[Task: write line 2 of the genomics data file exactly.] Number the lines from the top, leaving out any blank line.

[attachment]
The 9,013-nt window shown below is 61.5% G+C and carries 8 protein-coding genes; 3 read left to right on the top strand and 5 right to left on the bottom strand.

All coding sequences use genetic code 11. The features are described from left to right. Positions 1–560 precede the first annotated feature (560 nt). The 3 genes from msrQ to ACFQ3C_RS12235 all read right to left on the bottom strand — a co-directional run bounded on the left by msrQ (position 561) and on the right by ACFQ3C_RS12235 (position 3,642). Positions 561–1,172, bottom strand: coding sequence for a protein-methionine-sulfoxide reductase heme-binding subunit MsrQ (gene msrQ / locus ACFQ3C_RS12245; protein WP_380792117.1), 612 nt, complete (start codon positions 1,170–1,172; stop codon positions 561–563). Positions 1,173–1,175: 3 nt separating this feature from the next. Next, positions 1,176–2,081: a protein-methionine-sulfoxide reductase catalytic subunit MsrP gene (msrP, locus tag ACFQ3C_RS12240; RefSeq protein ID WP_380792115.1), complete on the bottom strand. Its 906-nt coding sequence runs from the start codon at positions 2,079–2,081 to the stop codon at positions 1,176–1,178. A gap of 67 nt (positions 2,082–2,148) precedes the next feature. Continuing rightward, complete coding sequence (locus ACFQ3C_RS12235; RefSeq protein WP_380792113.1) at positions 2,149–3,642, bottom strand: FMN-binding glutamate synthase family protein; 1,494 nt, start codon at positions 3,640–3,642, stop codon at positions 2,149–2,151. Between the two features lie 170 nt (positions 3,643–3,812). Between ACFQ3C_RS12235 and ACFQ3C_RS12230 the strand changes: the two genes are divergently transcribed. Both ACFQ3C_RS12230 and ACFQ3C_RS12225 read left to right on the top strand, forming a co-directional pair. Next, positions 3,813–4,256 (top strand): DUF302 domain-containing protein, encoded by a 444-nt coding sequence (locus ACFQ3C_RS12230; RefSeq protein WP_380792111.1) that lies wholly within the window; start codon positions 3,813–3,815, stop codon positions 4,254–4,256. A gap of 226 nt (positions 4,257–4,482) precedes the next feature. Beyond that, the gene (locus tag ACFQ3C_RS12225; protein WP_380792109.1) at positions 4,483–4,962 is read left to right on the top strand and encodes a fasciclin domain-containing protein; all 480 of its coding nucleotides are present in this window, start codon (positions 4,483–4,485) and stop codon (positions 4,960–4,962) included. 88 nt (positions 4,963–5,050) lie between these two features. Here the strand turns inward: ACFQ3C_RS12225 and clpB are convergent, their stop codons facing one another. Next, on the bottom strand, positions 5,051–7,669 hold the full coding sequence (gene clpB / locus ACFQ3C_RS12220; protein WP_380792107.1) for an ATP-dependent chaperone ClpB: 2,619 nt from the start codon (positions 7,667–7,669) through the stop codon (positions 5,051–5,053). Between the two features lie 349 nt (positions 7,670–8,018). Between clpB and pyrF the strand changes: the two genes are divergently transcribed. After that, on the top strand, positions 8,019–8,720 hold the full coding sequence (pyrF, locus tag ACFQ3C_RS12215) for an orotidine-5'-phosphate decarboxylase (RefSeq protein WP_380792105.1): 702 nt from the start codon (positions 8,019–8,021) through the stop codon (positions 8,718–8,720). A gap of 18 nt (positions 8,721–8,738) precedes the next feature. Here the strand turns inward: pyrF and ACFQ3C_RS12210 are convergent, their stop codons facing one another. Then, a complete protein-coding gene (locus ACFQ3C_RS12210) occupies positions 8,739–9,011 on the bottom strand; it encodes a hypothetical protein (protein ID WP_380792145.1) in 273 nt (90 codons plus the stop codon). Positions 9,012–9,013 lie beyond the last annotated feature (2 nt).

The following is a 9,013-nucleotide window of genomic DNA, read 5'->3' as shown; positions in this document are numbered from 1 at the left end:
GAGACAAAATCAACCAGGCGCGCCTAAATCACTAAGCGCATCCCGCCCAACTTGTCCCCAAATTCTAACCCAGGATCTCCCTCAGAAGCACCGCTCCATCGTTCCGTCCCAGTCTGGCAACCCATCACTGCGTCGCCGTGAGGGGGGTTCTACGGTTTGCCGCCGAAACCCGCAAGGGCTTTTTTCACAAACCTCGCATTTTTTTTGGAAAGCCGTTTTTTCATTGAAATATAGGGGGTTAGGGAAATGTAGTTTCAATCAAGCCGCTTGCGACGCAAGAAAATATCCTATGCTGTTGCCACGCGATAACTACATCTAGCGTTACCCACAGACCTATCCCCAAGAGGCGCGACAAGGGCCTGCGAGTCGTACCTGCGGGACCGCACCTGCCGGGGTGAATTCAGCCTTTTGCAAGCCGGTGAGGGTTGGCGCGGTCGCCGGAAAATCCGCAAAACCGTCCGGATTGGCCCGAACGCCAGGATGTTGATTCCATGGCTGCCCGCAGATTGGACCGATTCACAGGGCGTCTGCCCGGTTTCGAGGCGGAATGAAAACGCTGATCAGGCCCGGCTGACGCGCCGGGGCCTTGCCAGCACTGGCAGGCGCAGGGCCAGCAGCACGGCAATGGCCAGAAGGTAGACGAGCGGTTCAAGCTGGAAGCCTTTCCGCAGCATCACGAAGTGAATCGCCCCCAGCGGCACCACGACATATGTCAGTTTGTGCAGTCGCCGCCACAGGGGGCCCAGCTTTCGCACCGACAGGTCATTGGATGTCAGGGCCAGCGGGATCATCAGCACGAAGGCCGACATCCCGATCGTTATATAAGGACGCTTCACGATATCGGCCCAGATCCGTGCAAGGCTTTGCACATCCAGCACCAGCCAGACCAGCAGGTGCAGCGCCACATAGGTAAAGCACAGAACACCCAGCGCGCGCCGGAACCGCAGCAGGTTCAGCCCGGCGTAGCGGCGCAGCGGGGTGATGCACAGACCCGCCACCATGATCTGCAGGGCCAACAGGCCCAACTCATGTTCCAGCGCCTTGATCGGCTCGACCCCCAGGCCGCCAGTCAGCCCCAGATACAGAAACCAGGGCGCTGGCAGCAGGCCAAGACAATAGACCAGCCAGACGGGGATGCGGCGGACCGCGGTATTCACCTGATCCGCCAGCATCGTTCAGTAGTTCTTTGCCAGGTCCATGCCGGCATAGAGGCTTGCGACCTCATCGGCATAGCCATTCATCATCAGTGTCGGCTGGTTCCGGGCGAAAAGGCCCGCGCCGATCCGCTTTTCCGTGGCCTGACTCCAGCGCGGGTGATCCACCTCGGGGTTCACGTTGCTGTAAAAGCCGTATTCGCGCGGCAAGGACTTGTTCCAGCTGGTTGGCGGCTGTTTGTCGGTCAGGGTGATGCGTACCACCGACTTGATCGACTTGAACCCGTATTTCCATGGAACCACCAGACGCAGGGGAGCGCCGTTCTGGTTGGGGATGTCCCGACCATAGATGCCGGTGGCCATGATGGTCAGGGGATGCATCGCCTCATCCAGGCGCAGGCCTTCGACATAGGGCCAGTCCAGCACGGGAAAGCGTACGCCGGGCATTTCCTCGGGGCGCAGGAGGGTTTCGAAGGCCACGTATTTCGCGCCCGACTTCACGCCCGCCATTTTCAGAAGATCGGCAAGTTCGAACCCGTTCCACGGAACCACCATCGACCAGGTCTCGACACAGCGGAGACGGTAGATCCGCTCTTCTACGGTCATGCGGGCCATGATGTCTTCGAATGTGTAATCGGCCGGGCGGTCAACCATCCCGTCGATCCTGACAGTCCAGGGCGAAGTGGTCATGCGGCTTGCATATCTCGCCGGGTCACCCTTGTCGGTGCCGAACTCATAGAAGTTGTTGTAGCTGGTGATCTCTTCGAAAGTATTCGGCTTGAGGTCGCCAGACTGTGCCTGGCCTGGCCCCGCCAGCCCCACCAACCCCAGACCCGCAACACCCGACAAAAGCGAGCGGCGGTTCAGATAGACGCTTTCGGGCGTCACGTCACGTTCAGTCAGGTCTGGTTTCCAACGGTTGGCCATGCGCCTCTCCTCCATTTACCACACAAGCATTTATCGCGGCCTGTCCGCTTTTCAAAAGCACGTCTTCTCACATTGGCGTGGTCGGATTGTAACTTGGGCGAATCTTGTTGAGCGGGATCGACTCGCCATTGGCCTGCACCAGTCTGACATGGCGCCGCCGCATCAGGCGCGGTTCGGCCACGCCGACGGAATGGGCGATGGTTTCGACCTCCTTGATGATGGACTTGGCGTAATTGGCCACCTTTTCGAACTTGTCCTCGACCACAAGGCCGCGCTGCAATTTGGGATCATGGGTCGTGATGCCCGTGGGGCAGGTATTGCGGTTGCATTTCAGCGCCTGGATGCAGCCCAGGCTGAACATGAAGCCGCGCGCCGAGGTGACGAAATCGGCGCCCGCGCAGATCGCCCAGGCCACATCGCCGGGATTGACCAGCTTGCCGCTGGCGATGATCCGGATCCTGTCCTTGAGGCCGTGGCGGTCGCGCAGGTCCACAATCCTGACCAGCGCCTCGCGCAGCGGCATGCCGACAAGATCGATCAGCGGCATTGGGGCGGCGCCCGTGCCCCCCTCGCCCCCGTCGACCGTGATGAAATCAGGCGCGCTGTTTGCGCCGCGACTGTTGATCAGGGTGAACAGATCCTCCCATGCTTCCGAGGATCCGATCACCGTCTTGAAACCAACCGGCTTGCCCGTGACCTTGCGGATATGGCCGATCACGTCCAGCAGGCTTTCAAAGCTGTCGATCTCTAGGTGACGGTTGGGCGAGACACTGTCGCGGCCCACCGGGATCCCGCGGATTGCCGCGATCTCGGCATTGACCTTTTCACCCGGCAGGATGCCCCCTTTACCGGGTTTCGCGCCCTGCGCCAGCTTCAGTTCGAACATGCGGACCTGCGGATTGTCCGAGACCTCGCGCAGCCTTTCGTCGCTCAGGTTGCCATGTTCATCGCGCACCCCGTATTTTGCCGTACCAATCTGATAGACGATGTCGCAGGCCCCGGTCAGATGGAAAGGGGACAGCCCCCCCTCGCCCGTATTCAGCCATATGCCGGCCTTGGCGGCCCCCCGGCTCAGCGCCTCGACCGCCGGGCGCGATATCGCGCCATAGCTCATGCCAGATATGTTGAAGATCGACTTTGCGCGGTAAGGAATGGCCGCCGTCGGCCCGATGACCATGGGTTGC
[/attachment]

All coding sequences use genetic code 11. The features are described from left to right. Positions 1–560 precede the first annotated feature (560 nt). The 3 genes from msrQ to ACFQ3C_RS12235 all read right to left on the bottom strand — a co-directional run bounded on the left by msrQ (position 561) and on the right by ACFQ3C_RS12235 (position 3,642). Positions 561–1,172, bottom strand: coding sequence for a protein-methionine-sulfoxide reductase heme-binding subunit MsrQ (gene msrQ / locus ACFQ3C_RS12245; protein WP_380792117.1), 612 nt, complete (start codon positions 1,170–1,172; stop codon positions 561–563). Positions 1,173–1,175: 3 nt separating this feature from the next. Next, positions 1,176–2,081: a protein-methionine-sulfoxide reductase catalytic subunit MsrP gene (msrP, locus tag ACFQ3C_RS12240; RefSeq protein ID WP_380792115.1), complete on the bottom strand. Its 906-nt coding sequence runs from the start codon at positions 2,079–2,081 to the stop codon at positions 1,176–1,178. A gap of 67 nt (positions 2,082–2,148) precedes the next feature. Continuing rightward, complete coding sequence (locus ACFQ3C_RS12235; RefSeq protein WP_380792113.1) at positions 2,149–3,642, bottom strand: FMN-binding glutamate synthase family protein; 1,494 nt, start codon at positions 3,640–3,642, stop codon at positions 2,149–2,151. Between the two features lie 170 nt (positions 3,643–3,812). Between ACFQ3C_RS12235 and ACFQ3C_RS12230 the strand changes: the two genes are divergently transcribed. Both ACFQ3C_RS12230 and ACFQ3C_RS12225 read left to right on the top strand, forming a co-directional pair. Next, positions 3,813–4,256 (top strand): DUF302 domain-containing protein, encoded by a 444-nt coding sequence (locus ACFQ3C_RS12230; RefSeq protein WP_380792111.1) that lies wholly within the window; start codon positions 3,813–3,815, stop codon positions 4,254–4,256. A gap of 226 nt (positions 4,257–4,482) precedes the next feature. Beyond that, the gene (locus tag ACFQ3C_RS12225; protein WP_380792109.1) at positions 4,483–4,962 is read left to right on the top strand and encodes a fasciclin domain-containing protein; all 480 of its coding nucleotides are present in this window, start codon (positions 4,483–4,485) and stop codon (positions 4,960–4,962) included. 88 nt (positions 4,963–5,050) lie between these two features. Here the strand turns inward: ACFQ3C_RS12225 and clpB are convergent, their stop codons facing one another. Next, on the bottom strand, positions 5,051–7,669 hold the full coding sequence (gene clpB / locus ACFQ3C_RS12220; protein WP_380792107.1) for an ATP-dependent chaperone ClpB: 2,619 nt from the start codon (positions 7,667–7,669) through the stop codon (positions 5,051–5,053). Between the two features lie 349 nt (positions 7,670–8,018). Between clpB and pyrF the strand changes: the two genes are divergently transcribed. After that, on the top strand, positions 8,019–8,720 hold the full coding sequence (pyrF, locus tag ACFQ3C_RS12215) for an orotidine-5'-phosphate decarboxylase (RefSeq protein WP_380792105.1): 702 nt from the start codon (positions 8,019–8,021) through the stop codon (positions 8,718–8,720). A gap of 18 nt (positions 8,721–8,738) precedes the next feature. Here the strand turns inward: pyrF and ACFQ3C_RS12210 are convergent, their stop codons facing one another. Then, a complete protein-coding gene (locus ACFQ3C_RS12210) occupies positions 8,739–9,011 on the bottom strand; it encodes a hypothetical protein (protein ID WP_380792145.1) in 273 nt (90 codons plus the stop codon). Positions 9,012–9,013 lie beyond the last annotated feature (2 nt).